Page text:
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The sheer amount of veg that went into this thing was impressive.  Of course, it all had a very high water content, and you cook it down significantly before putting it in the dough.

Start with some sauteed onion…

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I love sauteeing onion; it’s always a great way to start a dish.

Add chard and celery…

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The chard has to be separated into leaves and stems, presumably because you don’t want to overcook the leaves while you wait for the stems to get soft.

Also chard leaves…

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Yeah, all that cooked down real fast.

Can't forget the herbs: parsley, mint, dill, green onion, and arugula!

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As you might expect, the kitchen smelled fantastic by this point.

I didn’t think to take any pictures of the pie filling while I was cooking, but there’s not much to it really.  You drain the veg as well as you can and then mix it with the cheese, eggs, lemon zest, and other spices, which makes a kind of orange-y goop.  It’s not very photogenic.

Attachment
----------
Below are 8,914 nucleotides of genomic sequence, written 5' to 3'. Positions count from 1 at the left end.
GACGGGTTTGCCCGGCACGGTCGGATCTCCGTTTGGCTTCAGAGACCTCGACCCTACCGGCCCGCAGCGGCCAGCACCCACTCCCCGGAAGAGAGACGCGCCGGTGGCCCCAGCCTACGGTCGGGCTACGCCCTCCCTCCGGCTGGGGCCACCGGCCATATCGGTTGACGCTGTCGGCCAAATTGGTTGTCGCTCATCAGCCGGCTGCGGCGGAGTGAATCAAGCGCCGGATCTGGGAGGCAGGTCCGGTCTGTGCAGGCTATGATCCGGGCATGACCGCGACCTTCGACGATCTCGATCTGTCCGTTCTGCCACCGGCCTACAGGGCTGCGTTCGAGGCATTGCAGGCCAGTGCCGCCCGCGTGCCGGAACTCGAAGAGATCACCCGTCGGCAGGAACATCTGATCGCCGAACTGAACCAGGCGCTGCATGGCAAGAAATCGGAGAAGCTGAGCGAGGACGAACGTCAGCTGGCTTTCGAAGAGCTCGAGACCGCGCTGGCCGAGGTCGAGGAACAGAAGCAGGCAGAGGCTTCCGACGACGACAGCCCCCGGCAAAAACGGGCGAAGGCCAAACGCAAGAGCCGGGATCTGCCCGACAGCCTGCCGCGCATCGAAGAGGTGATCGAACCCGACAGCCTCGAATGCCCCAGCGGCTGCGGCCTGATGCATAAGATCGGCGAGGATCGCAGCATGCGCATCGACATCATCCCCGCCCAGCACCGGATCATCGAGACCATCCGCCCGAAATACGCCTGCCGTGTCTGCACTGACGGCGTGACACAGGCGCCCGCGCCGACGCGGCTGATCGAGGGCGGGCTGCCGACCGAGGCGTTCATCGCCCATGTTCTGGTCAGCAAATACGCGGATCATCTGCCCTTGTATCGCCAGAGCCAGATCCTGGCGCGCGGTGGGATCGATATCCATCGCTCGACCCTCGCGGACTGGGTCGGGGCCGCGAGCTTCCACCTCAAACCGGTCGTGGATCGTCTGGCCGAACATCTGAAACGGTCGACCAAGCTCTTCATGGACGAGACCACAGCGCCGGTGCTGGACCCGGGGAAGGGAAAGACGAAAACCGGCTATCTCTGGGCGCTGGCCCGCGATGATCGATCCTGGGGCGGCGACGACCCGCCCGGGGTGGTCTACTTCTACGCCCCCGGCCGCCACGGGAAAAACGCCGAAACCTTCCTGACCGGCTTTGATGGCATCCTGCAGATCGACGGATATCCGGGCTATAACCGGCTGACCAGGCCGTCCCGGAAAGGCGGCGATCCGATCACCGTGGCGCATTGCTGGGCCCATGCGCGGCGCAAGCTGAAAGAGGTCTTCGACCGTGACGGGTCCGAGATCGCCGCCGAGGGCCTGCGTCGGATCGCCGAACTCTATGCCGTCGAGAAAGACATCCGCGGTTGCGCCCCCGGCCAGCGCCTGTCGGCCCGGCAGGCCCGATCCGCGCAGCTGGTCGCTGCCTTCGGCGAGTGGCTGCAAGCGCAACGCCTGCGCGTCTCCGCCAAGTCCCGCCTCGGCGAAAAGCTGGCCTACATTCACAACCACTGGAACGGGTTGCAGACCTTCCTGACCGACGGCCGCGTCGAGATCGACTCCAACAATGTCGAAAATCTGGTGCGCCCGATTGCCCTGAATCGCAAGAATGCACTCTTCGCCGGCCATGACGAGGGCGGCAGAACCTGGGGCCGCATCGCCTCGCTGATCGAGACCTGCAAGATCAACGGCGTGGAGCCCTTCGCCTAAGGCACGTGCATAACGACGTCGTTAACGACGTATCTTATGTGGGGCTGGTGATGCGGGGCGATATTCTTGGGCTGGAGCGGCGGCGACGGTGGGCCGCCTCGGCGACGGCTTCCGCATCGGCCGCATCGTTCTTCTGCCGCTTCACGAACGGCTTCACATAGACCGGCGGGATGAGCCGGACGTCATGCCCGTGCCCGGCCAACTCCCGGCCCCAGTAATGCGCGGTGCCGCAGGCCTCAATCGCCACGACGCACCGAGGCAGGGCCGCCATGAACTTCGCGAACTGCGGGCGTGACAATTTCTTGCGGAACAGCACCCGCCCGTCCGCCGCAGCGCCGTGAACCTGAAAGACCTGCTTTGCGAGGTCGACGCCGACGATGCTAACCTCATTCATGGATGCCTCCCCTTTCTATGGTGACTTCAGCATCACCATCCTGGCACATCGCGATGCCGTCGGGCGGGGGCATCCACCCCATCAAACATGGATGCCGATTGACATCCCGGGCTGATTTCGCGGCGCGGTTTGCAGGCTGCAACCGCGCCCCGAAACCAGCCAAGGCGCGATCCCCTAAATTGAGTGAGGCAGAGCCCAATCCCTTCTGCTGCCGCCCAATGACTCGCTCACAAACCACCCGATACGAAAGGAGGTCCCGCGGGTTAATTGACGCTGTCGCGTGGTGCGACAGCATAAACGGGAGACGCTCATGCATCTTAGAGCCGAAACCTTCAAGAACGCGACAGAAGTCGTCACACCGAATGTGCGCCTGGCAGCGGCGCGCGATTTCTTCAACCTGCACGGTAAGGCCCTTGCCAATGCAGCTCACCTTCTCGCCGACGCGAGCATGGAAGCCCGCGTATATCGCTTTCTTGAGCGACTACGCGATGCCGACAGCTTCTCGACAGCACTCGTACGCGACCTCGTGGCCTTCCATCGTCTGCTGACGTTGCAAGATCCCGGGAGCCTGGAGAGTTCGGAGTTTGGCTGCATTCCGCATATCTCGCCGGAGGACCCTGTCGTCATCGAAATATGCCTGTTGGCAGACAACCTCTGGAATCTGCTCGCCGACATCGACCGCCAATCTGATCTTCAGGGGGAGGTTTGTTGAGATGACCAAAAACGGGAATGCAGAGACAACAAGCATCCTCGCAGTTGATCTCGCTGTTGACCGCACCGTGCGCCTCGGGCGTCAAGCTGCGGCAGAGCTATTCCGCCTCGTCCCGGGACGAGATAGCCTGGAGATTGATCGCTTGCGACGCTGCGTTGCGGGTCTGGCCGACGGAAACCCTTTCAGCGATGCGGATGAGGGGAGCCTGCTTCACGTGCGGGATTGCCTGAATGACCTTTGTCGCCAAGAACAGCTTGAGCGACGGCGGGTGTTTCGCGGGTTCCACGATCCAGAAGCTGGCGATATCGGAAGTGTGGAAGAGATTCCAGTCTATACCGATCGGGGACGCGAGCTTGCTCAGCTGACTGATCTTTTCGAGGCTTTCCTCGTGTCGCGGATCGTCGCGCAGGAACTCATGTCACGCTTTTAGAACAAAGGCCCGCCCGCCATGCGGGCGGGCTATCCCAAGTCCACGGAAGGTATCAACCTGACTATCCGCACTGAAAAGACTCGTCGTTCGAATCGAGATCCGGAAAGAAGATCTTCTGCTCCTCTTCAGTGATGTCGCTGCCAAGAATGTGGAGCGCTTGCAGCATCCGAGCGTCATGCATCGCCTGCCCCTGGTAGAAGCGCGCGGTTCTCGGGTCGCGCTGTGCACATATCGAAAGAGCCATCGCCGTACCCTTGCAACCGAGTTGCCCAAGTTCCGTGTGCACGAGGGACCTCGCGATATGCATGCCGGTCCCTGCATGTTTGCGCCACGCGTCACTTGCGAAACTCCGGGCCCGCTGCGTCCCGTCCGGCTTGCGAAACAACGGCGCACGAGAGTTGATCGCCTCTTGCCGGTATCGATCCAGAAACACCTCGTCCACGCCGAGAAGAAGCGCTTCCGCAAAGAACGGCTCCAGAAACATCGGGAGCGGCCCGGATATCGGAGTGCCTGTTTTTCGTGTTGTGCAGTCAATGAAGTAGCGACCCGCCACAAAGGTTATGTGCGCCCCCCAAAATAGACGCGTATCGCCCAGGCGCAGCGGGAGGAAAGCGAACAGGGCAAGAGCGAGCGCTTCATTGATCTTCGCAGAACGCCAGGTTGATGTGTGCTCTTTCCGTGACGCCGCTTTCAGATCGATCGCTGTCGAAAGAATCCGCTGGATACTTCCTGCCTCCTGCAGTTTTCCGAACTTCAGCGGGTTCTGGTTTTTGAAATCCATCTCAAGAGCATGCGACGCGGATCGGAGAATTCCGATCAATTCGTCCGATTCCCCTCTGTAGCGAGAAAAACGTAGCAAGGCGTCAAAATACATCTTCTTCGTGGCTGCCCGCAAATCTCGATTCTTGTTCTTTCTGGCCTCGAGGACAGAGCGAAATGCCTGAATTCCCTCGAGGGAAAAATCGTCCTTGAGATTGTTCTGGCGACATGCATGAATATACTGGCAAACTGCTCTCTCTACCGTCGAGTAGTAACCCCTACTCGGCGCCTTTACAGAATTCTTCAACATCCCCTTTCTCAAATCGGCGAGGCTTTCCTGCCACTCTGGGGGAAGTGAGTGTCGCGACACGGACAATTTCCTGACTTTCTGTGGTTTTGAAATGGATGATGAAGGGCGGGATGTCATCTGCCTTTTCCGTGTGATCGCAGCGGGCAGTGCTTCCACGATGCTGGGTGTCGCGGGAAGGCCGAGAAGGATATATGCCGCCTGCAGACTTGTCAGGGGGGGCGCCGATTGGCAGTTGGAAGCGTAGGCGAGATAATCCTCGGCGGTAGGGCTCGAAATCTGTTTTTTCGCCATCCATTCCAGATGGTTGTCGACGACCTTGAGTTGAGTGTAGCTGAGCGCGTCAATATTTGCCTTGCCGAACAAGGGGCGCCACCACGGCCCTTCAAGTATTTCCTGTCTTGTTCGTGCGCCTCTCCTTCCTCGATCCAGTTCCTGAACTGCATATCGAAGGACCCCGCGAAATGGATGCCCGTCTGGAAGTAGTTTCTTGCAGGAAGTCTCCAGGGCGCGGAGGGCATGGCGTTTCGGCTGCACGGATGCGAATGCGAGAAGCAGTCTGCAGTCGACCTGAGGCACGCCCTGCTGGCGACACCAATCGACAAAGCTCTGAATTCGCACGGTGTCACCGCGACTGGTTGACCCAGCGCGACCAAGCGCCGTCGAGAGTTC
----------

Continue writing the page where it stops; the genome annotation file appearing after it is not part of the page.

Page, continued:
The filo dough was pretty cool.  It’s literally paper thin and very delicate.  You oil each individual sheet as you layer it, and the final result is a super shiny raw pastry.

It's a piiiiiiiiiieeeeeee!

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Fortunately, after forty minutes in the oven it’s no longer raw at all.  We may have gone overboard with the oil (we sprayed it with canola oil instead of brushing with olive oil just because it was faster).

Once you cut it and serve it, it looks quite lovely on the plate.

It was tasty.

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Roasted Red Pepper & Onion Galette

For her birthday, Rachael got a new cookbook on cuisine from Jerusalem.  We already enjoy cooking with a lot of vegetables that are popular in that region of the world, so it seemed like a natural fit.  I’m really looking forward to trying out some of the recipes in the book in the next few weeks.

The one that we picked to do over our recent long weekend (we both got President’s Day off) is a savory pastry that’s pretty easy to execute but which looks great when finished.